EDGE Community

Project information

[Project name/title]
Sagalla Caecilian Conservation in Kenya

[Project description/overview]

Sagalla Hill (Taita Hills - Eastern Arc Mountains), Kenya

Project type:

Relevant EDGE species:
Sagalla Caecilian (Boulengerula niedeni)

Project members:
Carly Waterman

Relevant species
3. Sagalla Caecilian (Boulengerula niedeni) CR

Resembling a large earthworm, this species lives underground and has no limbs or externally visible eyes.

[Relevance description]
Species background

Despite its close resemblance to an earth worm, the Sagalla caecilian is actually a limbless amphibian. It spends most of its life below ground and is adapted for a burrowing lifestyle – its eyes are covered by a protective skin, it has a strong, bony skull for pushing through the soil, and possesses sensory tentacles either side of its head to detect the chemical signals from its prey. The Sagalla caecilian is only found in one small area in the south-east of Kenya – Sagalla Hill – which is around half the size of Manhattan Island.


To protect and expand remnant natural habitat across Sagalla Hill for the area’s threatened biodiversity and local communities, stop further environmental destruction and degradation and improve/enhance natural resource management.

  • Removing Eucalyptus plantations and replacing them with native vegetation to stabilise the soil and prevent further erosion and desiccation
  • Developing sustainable livelihoods (e.g. fish farming schemes) to provide an income to local farmers as an alternative to draining wetlands and riverine valleys
  • Improving farming techniques to increase soil fertility and decrease soil erosion
  • Restoring vegetation along stream banks and on steep slopes in order to minimise erosion and loss of important soil habitat
  • TTWF nursery established along with 7 other community based nurseries
  • Over 12,000 trees have been planted on Sagalla Hill by community groups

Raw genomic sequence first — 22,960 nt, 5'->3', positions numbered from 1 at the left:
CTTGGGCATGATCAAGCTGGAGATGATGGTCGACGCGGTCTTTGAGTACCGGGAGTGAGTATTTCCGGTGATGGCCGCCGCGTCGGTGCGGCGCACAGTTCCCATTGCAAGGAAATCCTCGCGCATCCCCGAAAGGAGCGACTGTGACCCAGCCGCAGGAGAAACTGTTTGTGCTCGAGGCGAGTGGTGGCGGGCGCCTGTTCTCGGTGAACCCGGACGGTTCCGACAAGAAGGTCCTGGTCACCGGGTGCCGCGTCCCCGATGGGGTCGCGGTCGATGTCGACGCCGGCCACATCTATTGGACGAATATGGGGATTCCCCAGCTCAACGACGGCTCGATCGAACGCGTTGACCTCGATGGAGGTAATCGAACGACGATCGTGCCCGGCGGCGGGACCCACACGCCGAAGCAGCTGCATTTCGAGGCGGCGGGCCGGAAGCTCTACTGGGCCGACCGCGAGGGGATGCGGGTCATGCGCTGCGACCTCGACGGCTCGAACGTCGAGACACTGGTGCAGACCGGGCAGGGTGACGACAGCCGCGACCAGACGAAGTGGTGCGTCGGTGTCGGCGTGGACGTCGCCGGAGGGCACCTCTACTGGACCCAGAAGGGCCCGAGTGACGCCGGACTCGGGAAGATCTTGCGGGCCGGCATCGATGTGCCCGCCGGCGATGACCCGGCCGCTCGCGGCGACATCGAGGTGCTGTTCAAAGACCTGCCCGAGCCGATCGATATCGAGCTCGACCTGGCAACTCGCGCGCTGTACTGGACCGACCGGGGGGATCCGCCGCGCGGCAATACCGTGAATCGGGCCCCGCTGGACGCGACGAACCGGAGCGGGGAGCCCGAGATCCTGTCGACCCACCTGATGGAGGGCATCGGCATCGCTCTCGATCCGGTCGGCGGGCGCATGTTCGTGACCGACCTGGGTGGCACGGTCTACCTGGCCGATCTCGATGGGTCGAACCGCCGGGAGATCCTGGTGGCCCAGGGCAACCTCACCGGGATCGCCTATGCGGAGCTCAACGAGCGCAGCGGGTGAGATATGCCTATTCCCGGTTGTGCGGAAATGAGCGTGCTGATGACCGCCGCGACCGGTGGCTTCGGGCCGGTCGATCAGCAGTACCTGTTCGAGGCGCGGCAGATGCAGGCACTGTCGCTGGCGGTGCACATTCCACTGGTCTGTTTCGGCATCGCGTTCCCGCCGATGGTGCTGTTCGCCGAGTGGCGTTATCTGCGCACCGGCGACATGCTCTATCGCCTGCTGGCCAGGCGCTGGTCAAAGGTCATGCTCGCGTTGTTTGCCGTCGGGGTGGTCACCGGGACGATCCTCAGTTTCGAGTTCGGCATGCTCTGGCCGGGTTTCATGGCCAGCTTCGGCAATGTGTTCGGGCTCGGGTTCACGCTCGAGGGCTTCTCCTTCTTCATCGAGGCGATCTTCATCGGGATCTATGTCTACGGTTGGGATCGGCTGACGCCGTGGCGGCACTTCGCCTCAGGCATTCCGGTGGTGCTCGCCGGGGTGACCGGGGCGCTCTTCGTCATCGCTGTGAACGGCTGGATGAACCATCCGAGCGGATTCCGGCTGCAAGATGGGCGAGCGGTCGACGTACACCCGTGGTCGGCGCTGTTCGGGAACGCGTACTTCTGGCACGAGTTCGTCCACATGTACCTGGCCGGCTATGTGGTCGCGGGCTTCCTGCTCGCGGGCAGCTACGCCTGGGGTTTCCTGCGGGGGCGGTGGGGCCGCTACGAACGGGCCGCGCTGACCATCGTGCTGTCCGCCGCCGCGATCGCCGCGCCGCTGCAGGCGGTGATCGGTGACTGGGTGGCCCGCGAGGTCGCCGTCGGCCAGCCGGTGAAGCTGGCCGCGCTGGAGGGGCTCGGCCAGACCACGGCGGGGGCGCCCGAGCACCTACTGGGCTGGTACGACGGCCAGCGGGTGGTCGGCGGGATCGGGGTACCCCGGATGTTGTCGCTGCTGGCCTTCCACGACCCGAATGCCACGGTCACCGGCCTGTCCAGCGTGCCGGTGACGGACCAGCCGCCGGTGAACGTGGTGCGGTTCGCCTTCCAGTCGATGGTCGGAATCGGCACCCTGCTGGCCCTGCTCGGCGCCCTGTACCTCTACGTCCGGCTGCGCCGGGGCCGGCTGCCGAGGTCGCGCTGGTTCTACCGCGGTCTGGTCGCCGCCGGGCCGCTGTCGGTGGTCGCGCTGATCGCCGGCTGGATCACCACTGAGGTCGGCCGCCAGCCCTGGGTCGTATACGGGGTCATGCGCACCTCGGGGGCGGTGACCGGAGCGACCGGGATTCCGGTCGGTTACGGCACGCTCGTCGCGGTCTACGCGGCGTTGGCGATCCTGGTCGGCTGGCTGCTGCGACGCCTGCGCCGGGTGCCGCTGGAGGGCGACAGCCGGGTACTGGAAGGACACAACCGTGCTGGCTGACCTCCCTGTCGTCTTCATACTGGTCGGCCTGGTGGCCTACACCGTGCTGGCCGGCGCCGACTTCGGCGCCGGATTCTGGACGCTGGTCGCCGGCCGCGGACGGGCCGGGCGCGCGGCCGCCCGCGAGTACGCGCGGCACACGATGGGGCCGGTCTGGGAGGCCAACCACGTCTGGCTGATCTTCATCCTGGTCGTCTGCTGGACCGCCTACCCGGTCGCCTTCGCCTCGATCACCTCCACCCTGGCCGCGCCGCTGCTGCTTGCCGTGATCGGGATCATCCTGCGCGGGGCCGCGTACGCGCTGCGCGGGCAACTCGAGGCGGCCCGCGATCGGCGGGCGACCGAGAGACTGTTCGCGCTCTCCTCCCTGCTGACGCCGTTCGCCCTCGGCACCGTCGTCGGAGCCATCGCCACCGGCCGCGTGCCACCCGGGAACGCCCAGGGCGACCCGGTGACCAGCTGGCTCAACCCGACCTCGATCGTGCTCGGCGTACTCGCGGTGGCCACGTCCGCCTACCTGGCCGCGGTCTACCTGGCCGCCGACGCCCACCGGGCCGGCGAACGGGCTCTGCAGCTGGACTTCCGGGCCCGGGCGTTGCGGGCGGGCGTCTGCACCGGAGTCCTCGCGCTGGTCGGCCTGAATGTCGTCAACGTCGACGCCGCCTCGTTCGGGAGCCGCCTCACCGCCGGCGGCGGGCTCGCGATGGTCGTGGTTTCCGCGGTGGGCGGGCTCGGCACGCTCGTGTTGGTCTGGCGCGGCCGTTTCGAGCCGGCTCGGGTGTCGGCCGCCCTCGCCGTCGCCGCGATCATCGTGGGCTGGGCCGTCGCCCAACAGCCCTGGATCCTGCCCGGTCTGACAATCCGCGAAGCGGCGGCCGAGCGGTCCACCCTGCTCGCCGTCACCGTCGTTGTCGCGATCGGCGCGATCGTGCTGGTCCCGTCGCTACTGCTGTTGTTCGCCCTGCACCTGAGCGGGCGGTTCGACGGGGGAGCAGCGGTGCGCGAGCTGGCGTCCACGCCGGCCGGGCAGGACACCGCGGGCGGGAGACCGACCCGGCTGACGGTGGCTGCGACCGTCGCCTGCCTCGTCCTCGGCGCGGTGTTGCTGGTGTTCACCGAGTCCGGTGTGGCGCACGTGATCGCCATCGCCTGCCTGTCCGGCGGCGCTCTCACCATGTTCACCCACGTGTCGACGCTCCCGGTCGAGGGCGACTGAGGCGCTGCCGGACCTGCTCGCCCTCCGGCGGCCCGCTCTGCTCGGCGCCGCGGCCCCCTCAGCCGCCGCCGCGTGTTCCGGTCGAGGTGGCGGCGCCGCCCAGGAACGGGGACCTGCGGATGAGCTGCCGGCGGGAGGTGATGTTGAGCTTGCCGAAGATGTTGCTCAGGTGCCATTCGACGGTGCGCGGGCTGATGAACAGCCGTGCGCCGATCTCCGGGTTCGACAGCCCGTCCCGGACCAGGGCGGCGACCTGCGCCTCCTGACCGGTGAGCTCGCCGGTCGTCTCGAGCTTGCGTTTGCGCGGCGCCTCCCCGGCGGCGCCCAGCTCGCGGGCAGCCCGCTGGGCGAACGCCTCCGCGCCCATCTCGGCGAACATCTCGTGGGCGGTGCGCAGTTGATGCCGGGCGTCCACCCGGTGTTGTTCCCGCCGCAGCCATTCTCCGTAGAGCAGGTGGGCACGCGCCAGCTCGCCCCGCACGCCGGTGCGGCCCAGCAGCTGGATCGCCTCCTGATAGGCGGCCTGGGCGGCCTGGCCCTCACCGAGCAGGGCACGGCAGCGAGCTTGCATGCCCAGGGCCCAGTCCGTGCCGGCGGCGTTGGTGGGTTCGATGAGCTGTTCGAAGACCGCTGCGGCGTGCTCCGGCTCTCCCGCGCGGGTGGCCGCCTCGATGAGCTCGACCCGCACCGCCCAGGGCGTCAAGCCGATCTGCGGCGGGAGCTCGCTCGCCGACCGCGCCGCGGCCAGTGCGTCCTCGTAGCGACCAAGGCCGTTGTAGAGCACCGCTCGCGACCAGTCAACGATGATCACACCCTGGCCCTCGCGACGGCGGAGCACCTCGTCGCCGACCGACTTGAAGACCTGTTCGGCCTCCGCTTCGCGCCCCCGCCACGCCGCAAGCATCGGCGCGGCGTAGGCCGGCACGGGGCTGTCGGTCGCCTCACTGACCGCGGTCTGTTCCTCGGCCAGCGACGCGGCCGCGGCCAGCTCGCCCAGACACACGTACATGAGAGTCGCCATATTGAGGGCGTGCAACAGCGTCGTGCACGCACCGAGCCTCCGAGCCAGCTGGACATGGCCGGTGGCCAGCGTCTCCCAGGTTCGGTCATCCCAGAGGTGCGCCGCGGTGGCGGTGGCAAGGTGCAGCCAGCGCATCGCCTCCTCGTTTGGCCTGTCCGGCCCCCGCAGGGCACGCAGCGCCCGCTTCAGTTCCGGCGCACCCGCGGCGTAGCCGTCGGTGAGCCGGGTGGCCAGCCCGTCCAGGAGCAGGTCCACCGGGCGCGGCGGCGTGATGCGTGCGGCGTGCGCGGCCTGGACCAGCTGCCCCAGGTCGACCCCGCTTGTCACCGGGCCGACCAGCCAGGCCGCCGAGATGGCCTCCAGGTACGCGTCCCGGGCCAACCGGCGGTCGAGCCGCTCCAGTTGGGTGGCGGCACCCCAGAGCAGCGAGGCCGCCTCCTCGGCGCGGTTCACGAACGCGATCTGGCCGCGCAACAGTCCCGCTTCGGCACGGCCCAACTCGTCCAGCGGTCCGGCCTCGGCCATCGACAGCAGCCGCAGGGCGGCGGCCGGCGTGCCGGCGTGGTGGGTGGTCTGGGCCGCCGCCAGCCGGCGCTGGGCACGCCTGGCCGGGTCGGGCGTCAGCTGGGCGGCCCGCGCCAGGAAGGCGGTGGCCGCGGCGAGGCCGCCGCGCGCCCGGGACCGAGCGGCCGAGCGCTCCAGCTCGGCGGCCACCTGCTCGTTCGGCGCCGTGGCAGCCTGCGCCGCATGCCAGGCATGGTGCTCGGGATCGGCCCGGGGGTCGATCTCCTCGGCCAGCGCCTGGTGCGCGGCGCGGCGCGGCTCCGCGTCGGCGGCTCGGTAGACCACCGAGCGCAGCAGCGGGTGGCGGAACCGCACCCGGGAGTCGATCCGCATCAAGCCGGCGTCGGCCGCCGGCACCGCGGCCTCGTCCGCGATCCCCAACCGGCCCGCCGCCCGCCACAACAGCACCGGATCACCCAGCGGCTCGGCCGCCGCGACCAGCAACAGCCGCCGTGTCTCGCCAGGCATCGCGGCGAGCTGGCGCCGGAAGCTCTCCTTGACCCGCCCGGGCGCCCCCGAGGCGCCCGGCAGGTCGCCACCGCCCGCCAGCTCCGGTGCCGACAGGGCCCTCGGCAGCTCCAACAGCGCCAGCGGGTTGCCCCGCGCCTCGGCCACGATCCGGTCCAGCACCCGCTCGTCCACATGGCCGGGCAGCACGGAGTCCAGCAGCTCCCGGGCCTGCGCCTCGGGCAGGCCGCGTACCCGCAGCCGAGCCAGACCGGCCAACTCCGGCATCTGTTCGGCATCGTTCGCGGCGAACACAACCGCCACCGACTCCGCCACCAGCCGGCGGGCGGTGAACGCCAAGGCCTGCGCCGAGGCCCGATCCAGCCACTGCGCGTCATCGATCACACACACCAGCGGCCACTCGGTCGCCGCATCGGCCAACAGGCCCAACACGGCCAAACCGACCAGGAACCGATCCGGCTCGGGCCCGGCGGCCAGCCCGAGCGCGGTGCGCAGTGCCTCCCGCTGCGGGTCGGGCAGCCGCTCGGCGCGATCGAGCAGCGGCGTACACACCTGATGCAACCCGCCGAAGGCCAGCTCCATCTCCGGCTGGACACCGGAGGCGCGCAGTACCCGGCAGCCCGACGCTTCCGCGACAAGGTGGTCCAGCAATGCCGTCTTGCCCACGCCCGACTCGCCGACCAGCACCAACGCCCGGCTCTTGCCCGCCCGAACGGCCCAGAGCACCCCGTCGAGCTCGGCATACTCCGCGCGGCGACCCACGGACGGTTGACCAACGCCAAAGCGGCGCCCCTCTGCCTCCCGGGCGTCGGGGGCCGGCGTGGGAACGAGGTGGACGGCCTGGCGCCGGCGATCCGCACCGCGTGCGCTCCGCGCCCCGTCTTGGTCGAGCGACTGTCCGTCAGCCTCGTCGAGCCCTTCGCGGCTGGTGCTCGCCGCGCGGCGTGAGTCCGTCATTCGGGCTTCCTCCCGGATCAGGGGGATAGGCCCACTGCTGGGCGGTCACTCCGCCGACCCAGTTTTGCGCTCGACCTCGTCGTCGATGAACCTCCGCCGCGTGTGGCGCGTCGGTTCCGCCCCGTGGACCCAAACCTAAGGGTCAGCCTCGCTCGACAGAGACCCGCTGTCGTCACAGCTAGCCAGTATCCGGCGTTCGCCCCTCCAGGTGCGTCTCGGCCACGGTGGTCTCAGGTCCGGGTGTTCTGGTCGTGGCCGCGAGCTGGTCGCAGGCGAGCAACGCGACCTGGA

• Training of 54 fish farmers took place in February-May 2011 and four subsequent farms constructed
  • Training of 22 farmers in appropriate farming techniques for soil and water conservation in February 2011
  • Ongoing awareness campaigns in local communities and schools
Future actions
  • Continue planting of native tree species in water catchment areas.
  • Continue rehabilitation of riverine areas.
  • Initiate nature-based enterprises that will improve livelihoods while contributing to conservation.
  • Provide an outlet (assist in marketing) for products of nature-based enterprises
Project members
Ms Carly Waterman : Project Leader

Carly is a Pangolin Technical Specialist at the Zoological Society of London, and the Programme Officer for the IUCN SSC Pangolin Specialist Group.

[Member role description]
[Title:] Image | Sagalla caecilian | © John Measey
[Image caption]
Associated Blog Posts
20th Jun 12
In Kenya, the Sagalla Caecilian Conservation Project is carrying out habitat rehabilitation through planting of indigenous trees and vetiva grass in Saga...  Read

16th Dec 11
The alternative livelihoods project to secure a future for he Sagalla caecilian never stops... Tree planting The weather has favoured tree planting t...  Read

4th May 11
James Mwang'ombe is the project manager for the Sagalla Caecilian (Boulengerula niedeni) conservation project in Kenya. One of the projects activities is the...  Read

5th Nov 10
An update from James Mwang’ombe, the supervisor of EDGE Fellow Dorine Shali, both of whom are contributing to the conservation of the Sagalla caecilian in ...  Read

27th Dec 09
I, James Mwang’ombe, am Dorine’s local supervisor and the Head of the Taita Taveta Wildlife Forum. The Sagalla Caecilian conservation project is one o...  Read

20th Nov 09
The following blog update was sent by James Mwang'ombe of the Taita Taveta Wildlife Forum in Kenya, where EDGE Fellow Dorine is working to conserve the elusi...  Read

27th Jul 09
EDGE Fellow Dorine Shali has been familiarising herself with her study species, and the problems it faces on Sagalla Hill, Kenya. A field visit was conduc...  Read

4th Jun 09
The EDGE Amphibians project has recently secured funding to start a conservation project for one of our highest priority species - the Sagalla caecilian (Bou...  Read